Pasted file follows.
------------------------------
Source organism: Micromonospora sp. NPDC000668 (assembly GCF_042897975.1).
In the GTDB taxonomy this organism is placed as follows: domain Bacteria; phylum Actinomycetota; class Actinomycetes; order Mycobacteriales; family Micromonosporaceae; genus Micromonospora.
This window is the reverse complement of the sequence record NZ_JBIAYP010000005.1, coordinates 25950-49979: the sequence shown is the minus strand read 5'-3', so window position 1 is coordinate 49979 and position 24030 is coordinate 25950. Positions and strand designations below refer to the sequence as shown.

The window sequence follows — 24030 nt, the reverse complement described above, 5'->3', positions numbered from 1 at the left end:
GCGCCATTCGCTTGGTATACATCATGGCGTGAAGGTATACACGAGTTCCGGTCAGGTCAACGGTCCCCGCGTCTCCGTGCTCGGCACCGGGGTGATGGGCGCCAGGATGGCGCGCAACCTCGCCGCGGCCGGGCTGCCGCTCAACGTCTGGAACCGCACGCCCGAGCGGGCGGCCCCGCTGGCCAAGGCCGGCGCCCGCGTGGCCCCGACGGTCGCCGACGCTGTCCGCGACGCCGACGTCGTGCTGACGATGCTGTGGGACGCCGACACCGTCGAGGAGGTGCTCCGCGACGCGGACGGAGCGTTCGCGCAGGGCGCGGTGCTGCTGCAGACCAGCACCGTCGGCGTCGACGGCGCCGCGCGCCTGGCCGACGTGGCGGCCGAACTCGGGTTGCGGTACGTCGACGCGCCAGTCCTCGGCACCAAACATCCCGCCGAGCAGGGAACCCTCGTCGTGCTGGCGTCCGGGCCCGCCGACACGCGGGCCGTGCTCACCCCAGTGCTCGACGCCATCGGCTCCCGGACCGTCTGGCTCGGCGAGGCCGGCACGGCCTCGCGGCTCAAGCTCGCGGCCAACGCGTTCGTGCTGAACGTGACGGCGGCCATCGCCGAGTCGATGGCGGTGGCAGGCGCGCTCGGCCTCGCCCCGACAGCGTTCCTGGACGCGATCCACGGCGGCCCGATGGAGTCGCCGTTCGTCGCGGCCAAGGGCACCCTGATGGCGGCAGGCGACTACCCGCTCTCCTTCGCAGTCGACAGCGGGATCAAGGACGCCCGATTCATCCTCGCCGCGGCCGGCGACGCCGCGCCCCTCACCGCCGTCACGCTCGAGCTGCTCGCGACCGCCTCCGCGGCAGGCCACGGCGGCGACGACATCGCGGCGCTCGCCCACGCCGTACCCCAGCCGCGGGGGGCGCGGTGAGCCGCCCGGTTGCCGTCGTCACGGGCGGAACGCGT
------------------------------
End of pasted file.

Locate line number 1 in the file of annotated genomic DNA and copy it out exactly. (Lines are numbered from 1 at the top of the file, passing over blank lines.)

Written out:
Source organism: Micromonospora sp. NPDC000668 (assembly GCF_042897975.1).